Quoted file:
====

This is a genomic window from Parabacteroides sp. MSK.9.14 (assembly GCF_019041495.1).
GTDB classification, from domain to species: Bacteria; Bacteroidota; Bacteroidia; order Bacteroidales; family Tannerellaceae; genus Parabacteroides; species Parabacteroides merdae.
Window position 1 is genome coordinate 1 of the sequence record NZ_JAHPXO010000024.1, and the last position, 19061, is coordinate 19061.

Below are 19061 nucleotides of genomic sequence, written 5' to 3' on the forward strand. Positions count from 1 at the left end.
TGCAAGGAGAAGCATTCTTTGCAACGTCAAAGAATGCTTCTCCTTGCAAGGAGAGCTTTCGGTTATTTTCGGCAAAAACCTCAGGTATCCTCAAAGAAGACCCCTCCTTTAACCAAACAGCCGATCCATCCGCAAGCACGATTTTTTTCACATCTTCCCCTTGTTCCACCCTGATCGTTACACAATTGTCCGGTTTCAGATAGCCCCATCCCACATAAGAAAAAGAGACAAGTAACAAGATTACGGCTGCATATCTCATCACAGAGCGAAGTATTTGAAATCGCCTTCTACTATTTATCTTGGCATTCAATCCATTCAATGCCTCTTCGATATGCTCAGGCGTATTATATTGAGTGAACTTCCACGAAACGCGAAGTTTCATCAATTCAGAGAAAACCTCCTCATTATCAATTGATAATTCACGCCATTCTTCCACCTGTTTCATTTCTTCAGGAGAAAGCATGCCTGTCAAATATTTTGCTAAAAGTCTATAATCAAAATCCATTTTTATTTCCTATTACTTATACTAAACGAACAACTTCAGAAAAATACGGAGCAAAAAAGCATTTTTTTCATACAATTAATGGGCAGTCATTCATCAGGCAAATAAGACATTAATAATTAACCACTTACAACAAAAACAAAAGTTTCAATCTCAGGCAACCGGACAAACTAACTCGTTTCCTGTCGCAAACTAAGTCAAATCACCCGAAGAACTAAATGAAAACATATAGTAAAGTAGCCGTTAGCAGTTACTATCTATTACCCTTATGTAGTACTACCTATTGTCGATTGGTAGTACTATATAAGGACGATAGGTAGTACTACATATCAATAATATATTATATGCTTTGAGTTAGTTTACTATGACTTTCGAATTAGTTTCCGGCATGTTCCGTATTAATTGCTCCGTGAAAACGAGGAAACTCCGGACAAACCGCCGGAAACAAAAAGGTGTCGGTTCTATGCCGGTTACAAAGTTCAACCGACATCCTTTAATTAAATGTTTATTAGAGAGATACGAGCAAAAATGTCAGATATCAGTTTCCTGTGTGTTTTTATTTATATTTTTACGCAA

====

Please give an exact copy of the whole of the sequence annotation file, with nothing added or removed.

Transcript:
This is a genomic window from Parabacteroides sp. MSK.9.14 (assembly GCF_019041495.1).
GTDB classification, from domain to species: Bacteria; Bacteroidota; Bacteroidia; order Bacteroidales; family Tannerellaceae; genus Parabacteroides; species Parabacteroides merdae.
Window position 1 is genome coordinate 1 of the sequence record NZ_JAHPXO010000024.1, and the last position, 19061, is coordinate 19061.

Below are 19061 nucleotides of genomic sequence, written 5' to 3' on the forward strand. Positions count from 1 at the left end.
TGCAAGGAGAAGCATTCTTTGCAACGTCAAAGAATGCTTCTCCTTGCAAGGAGAGCTTTCGGTTATTTTCGGCAAAAACCTCAGGTATCCTCAAAGAAGACCCCTCCTTTAACCAAACAGCCGATCCATCCGCAAGCACGATTTTTTTCACATCTTCCCCTTGTTCCACCCTGATCGTTACACAATTGTCCGGTTTCAGATAGCCCCATCCCACATAAGAAAAAGAGACAAGTAACAAGATTACGGCTGCATATCTCATCACAGAGCGAAGTATTTGAAATCGCCTTCTACTATTTATCTTGGCATTCAATCCATTCAATGCCTCTTCGATATGCTCAGGCGTATTATATTGAGTGAACTTCCACGAAACGCGAAGTTTCATCAATTCAGAGAAAACCTCCTCATTATCAATTGATAATTCACGCCATTCTTCCACCTGTTTCATTTCTTCAGGAGAAAGCATGCCTGTCAAATATTTTGCTAAAAGTCTATAATCAAAATCCATTTTTATTTCCTATTACTTATACTAAACGAACAACTTCAGAAAAATACGGAGCAAAAAAGCATTTTTTTCATACAATTAATGGGCAGTCATTCATCAGGCAAATAAGACATTAATAATTAACCACTTACAACAAAAACAAAAGTTTCAATCTCAGGCAACCGGACAAACTAACTCGTTTCCTGTCGCAAACTAAGTCAAATCACCCGAAGAACTAAATGAAAACATATAGTAAAGTAGCCGTTAGCAGTTACTATCTATTACCCTTATGTAGTACTACCTATTGTCGATTGGTAGTACTATATAAGGACGATAGGTAGTACTACATATCAATAATATATTATATGCTTTGAGTTAGTTTACTATGACTTTCGAATTAGTTTCCGGCATGTTCCGTATTAATTGCTCCGTGAAAACGAGGAAACTCCGGACAAACCGCCGGAAACAAAAAGGTGTCGGTTCTATGCCGGTTACAAAGTTCAACCGACATCCTTTAATTAAATGTTTATTAGAGAGATACGAGCAAAAATGTCAGATATCAGTTTCCTGTGTGTTTTTATTTATATTTTTACGCAA